AIMS Data Centre Aiming High

As Southeast Asia’s leading carrier-neutral data centre services provider, AIMS is pretty much a household name in the data centre industry in the region. While the region has witnessed increasing demand for data centres to cope with the growing number of workloads and services, AIMS continues to be a major player in ensuring the demand is met, including expanding its services to Thailand.

With three data centres in Malaysia, Chiew Kok Hin, the CEO of AIMS Group remains optimistic that the data centre market in the region will only continue to get more competitive in the future. He believes that the added competition, be it from the local or international players in the industry will only see data centres becoming better in offering their services.

“Competition in the industry means there is business demand. Everyone wants a piece of the pie. It shows the industry is growing and everyone is investing in the data centre space. AIMS has been around for a long time and we have managed to build the ecosystem over time. So, while there is competition, we are not that worried about it because we know which fields are our strengths and have a competitive advantage. Yes, there is competition, but it also means the investment is growing in the industry”, said Chiew.

At the same time, Chiew also felt that Malaysia is well equipped to support any customer, especially after the Malaysian Transport Minister recently released a statement saying tech giants Facebook and Google preferred to invest in Singapore and Indonesia for their data centres as Malaysia still lacks the infrastructure.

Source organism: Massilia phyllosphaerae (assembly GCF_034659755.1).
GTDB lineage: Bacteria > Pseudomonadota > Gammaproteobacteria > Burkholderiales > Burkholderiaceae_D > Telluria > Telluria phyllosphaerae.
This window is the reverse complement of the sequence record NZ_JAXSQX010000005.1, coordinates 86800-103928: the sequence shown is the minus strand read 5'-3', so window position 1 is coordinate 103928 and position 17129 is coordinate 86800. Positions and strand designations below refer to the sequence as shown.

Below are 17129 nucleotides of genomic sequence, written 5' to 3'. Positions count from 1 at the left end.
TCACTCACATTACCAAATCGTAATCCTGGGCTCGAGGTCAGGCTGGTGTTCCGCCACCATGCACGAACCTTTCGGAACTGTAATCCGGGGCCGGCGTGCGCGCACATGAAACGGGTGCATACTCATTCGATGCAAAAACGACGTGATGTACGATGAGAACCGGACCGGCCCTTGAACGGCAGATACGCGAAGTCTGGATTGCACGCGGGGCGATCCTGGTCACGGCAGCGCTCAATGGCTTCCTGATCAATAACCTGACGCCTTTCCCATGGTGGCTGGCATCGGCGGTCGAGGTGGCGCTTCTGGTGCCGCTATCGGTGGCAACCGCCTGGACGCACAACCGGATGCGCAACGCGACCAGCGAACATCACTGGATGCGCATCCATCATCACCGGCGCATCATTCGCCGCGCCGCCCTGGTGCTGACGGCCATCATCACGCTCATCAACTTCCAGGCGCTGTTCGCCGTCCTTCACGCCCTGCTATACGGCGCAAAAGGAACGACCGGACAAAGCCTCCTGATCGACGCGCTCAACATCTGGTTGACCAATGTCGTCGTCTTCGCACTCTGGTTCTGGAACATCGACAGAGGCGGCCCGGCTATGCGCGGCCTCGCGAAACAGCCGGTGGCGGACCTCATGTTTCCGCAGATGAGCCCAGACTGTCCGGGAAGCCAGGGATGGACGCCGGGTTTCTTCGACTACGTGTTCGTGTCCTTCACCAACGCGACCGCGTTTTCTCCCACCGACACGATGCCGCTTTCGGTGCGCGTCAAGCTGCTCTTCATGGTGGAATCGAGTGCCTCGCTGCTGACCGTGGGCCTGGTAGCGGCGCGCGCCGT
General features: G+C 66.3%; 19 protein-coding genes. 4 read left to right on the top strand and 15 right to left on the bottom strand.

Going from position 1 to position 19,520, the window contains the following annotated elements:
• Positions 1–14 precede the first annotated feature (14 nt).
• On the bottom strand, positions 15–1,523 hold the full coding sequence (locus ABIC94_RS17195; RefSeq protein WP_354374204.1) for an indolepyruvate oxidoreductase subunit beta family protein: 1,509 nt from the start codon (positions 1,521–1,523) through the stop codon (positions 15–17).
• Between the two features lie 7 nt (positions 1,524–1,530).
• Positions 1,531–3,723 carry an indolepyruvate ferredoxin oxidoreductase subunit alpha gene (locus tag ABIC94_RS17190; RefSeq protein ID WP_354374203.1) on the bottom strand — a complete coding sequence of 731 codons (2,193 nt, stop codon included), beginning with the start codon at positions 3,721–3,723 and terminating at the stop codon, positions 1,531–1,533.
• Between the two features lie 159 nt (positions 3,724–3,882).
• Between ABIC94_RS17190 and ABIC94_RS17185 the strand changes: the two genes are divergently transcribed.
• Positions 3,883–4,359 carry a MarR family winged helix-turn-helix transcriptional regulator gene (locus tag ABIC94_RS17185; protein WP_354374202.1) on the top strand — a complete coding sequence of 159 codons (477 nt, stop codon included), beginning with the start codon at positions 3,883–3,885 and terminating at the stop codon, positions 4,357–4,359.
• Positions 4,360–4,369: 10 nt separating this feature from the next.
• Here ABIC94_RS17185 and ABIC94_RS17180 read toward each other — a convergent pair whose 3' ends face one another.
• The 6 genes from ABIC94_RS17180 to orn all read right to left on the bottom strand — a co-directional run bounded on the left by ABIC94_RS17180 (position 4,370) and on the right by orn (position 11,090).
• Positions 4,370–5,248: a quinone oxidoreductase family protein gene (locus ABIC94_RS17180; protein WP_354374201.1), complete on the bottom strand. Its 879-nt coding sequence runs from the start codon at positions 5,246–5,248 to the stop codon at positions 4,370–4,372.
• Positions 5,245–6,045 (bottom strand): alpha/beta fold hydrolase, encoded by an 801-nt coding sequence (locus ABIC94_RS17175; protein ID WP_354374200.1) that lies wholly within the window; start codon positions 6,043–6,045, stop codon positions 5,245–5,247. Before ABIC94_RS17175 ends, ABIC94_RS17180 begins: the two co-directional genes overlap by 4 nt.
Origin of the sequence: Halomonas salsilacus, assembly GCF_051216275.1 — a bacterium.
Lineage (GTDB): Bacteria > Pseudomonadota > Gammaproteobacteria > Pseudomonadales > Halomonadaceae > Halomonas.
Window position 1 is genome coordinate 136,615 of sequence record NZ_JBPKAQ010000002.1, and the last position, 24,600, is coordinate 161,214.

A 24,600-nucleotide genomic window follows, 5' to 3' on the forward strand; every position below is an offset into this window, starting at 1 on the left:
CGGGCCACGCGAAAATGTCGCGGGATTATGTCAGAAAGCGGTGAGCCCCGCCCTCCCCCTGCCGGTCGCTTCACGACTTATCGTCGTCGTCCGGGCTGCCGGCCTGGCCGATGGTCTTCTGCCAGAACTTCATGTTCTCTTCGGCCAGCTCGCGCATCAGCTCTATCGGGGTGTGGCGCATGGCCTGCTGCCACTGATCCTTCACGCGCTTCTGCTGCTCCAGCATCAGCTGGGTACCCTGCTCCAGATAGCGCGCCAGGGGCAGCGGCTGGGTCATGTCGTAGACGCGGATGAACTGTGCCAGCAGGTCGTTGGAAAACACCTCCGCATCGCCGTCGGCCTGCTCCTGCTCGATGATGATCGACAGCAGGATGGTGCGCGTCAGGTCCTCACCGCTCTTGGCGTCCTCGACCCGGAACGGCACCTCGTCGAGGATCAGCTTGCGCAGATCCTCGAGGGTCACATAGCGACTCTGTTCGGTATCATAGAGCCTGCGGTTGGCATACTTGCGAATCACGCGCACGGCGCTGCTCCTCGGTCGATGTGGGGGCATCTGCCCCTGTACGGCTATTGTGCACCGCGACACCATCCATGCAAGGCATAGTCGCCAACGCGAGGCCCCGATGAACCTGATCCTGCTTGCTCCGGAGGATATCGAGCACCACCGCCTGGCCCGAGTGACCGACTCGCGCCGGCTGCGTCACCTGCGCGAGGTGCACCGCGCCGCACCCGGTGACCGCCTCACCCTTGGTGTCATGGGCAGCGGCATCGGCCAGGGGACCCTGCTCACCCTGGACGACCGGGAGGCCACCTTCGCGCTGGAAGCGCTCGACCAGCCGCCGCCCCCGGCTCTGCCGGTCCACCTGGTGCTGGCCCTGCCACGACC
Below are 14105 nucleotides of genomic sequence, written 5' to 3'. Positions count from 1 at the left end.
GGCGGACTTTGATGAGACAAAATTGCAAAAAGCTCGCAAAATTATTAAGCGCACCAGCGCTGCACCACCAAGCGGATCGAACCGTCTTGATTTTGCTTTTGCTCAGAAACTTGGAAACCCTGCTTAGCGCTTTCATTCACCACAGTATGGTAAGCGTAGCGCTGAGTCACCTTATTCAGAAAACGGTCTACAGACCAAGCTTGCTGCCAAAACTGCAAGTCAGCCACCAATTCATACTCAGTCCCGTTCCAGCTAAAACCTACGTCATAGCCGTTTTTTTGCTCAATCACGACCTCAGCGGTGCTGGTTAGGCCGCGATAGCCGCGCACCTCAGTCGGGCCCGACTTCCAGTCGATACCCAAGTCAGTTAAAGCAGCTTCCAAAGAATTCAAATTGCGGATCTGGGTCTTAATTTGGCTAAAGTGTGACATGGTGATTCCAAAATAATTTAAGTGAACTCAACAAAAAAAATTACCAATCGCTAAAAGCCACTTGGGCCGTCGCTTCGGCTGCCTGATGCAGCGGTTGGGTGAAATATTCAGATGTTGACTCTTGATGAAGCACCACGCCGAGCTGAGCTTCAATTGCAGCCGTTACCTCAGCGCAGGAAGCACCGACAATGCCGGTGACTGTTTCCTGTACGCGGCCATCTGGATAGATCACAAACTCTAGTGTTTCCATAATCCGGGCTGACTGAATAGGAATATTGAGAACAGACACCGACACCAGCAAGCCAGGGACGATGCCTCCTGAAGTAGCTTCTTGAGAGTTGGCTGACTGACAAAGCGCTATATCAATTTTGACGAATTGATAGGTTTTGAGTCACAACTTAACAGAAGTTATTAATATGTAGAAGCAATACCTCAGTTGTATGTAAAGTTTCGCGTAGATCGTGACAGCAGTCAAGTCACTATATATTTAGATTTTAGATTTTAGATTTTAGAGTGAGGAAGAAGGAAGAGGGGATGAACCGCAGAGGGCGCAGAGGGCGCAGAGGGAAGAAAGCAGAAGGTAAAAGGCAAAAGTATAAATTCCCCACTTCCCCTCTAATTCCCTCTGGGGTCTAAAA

“The government has done a fair bit of things since the 90s. Today we have so many data centres. If one has not been to Cyberjaya, I suggest they drive over and take a look. We have humongous data centres which are best of class and comparable to the ones we have in Singapore and in the US. In terms of data centre infrastructure, we have it. Our data centres have been around for some time with a solid infrastructure. Maybe there are rooms for improvement, but this is definitely not a reason why the two tech giants are bypassing us”, added Chiew.

Chiew also believed that apart from the cabotage issue keeping tech investors at bay, the ease of access to power, water and other resources as well as policies in renewable energy by the government plays an important part in bringing in more foreign tech investments. He adds that the private sector needs to ensure robust connectivity and the availability of human capital in skills and talents so that more international tech players and investors will consider Malaysia.

Having said that, Chiew also pointed out that sustainable use of energy and low carbon footprint as important factors for businesses today. Today, companies that are known for their green initiatives, use of renewable energy and low carbon footprints attract better interests globally.

“We have been at the forefront for using technology that has a low carbon footprint such as dynamic UPS and other sustainable cooling energy for the data centre. Initiatives like this reduce our power usage. We are now exploring solar power and co-generation power. But we must understand that Malaysia is a tropical country. So, there are certain things we cannot do. For example, free cooling as they do in Finland”, explained Chiew.

Moving forward, AIMS projects more traction in the year ahead, especially with the recently announced MyDigital initiative, growth in digital transformation and hyperscalers coming into Malaysia as well.  This includes the launch of a new facility in Cyberjaya to take on the hyperscalers.

“The demand is growing. We are continuously expanding our presence regionally. We have data centres in Malaysia and one in Bangkok. We are partnering with our partners to have one in Vietnam and we are connecting all these data centres together. Anyone who wants to be part of this ecosystem can be part of it and reap the benefits of the AIMS ecosystem”, concluded Chiew.

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